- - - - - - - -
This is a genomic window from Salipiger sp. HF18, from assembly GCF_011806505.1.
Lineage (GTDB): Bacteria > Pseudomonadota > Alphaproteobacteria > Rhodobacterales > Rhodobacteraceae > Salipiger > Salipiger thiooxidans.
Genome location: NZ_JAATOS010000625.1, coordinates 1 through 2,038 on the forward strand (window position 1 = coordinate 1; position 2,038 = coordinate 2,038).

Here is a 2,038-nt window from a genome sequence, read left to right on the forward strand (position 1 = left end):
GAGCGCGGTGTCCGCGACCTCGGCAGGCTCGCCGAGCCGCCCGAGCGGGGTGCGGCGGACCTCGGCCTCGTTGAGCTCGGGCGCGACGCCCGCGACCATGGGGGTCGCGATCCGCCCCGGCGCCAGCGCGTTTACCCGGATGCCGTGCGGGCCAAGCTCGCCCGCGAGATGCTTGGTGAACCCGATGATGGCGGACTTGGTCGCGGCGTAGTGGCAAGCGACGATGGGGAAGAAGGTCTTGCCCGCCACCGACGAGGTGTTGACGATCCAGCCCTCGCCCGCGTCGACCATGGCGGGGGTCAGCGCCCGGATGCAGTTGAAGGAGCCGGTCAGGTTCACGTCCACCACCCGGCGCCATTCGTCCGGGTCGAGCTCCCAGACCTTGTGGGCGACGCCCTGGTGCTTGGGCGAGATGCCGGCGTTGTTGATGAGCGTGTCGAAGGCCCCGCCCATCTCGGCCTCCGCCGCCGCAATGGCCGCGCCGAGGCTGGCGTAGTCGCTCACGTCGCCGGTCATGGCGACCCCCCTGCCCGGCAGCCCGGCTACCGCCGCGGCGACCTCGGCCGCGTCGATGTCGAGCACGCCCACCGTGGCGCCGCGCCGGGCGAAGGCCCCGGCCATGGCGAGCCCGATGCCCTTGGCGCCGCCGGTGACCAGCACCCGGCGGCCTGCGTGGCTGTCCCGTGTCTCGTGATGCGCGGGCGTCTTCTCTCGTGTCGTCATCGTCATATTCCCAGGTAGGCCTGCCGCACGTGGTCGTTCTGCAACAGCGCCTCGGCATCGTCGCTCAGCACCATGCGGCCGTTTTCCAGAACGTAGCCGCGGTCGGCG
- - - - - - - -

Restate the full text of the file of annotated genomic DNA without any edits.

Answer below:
This is a genomic window from Salipiger sp. HF18, from assembly GCF_011806505.1.
Lineage (GTDB): Bacteria > Pseudomonadota > Alphaproteobacteria > Rhodobacterales > Rhodobacteraceae > Salipiger > Salipiger thiooxidans.
Genome location: NZ_JAATOS010000625.1, coordinates 1 through 2,038 on the forward strand (window position 1 = coordinate 1; position 2,038 = coordinate 2,038).

Here is a 2,038-nt window from a genome sequence, read left to right on the forward strand (position 1 = left end):
GAGCGCGGTGTCCGCGACCTCGGCAGGCTCGCCGAGCCGCCCGAGCGGGGTGCGGCGGACCTCGGCCTCGTTGAGCTCGGGCGCGACGCCCGCGACCATGGGGGTCGCGATCCGCCCCGGCGCCAGCGCGTTTACCCGGATGCCGTGCGGGCCAAGCTCGCCCGCGAGATGCTTGGTGAACCCGATGATGGCGGACTTGGTCGCGGCGTAGTGGCAAGCGACGATGGGGAAGAAGGTCTTGCCCGCCACCGACGAGGTGTTGACGATCCAGCCCTCGCCCGCGTCGACCATGGCGGGGGTCAGCGCCCGGATGCAGTTGAAGGAGCCGGTCAGGTTCACGTCCACCACCCGGCGCCATTCGTCCGGGTCGAGCTCCCAGACCTTGTGGGCGACGCCCTGGTGCTTGGGCGAGATGCCGGCGTTGTTGATGAGCGTGTCGAAGGCCCCGCCCATCTCGGCCTCCGCCGCCGCAATGGCCGCGCCGAGGCTGGCGTAGTCGCTCACGTCGCCGGTCATGGCGACCCCCCTGCCCGGCAGCCCGGCTACCGCCGCGGCGACCTCGGCCGCGTCGATGTCGAGCACGCCCACCGTGGCGCCGCGCCGGGCGAAGGCCCCGGCCATGGCGAGCCCGATGCCCTTGGCGCCGCCGGTGACCAGCACCCGGCGGCCTGCGTGGCTGTCCCGTGTCTCGTGATGCGCGGGCGTCTTCTCTCGTGTCGTCATCGTCATATTCCCAGGTAGGCCTGCCGCACGTGGTCGTTCTGCAACAGCGCCTCGGCATCGTCGCTCAGCACCATGCGGCCGTTTTCCAGAACGTAGCCGCGGTCGGCG